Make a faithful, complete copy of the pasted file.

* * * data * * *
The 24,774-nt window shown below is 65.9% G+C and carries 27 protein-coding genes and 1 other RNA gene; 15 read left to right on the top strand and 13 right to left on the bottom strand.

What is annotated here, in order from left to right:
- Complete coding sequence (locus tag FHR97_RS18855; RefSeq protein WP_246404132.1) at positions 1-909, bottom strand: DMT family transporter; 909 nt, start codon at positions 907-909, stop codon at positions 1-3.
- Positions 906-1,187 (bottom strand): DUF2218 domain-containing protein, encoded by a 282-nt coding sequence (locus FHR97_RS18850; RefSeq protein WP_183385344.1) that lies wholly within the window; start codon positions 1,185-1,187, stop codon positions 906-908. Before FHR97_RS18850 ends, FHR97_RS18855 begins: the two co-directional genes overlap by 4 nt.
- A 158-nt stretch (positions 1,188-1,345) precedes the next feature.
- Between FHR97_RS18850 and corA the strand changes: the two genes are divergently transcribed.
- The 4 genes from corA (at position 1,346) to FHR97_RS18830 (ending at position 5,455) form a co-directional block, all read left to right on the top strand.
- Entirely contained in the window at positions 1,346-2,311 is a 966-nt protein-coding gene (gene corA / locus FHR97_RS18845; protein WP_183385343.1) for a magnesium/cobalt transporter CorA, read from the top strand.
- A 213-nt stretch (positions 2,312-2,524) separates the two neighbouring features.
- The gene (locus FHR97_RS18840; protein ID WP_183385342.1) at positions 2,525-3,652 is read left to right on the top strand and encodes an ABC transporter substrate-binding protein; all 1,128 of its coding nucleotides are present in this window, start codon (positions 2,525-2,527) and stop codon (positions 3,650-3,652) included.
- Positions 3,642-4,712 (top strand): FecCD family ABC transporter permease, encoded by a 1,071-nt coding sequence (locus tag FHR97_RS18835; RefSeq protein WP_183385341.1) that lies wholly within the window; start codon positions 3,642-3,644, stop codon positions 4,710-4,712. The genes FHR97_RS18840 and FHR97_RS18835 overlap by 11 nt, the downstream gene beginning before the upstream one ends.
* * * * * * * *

The 24,774-nt window shown below is 65.9% G+C and carries 27 protein-coding genes and 1 other RNA gene; 15 read left to right on the top strand and 13 right to left on the bottom strand.

What is annotated here, in order from left to right:
- Complete coding sequence (locus tag FHR97_RS18855; RefSeq protein WP_246404132.1) at positions 1-909, bottom strand: DMT family transporter; 909 nt, start codon at positions 907-909, stop codon at positions 1-3.
- Positions 906-1,187 (bottom strand): DUF2218 domain-containing protein, encoded by a 282-nt coding sequence (locus FHR97_RS18850; RefSeq protein WP_183385344.1) that lies wholly within the window; start codon positions 1,185-1,187, stop codon positions 906-908. Before FHR97_RS18850 ends, FHR97_RS18855 begins: the two co-directional genes overlap by 4 nt.
- A 158-nt stretch (positions 1,188-1,345) precedes the next feature.
- Between FHR97_RS18850 and corA the strand changes: the two genes are divergently transcribed.
- The 4 genes from corA (at position 1,346) to FHR97_RS18830 (ending at position 5,455) form a co-directional block, all read left to right on the top strand.
- Entirely contained in the window at positions 1,346-2,311 is a 966-nt protein-coding gene (gene corA / locus FHR97_RS18845; protein WP_183385343.1) for a magnesium/cobalt transporter CorA, read from the top strand.
- A 213-nt stretch (positions 2,312-2,524) separates the two neighbouring features.
- The gene (locus FHR97_RS18840; protein ID WP_183385342.1) at positions 2,525-3,652 is read left to right on the top strand and encodes an ABC transporter substrate-binding protein; all 1,128 of its coding nucleotides are present in this window, start codon (positions 2,525-2,527) and stop codon (positions 3,650-3,652) included.
- Positions 3,642-4,712 (top strand): FecCD family ABC transporter permease, encoded by a 1,071-nt coding sequence (locus tag FHR97_RS18835; RefSeq protein WP_183385341.1) that lies wholly within the window; start codon positions 3,642-3,644, stop codon positions 4,710-4,712. The genes FHR97_RS18840 and FHR97_RS18835 overlap by 11 nt, the downstream gene beginning before the upstream one ends.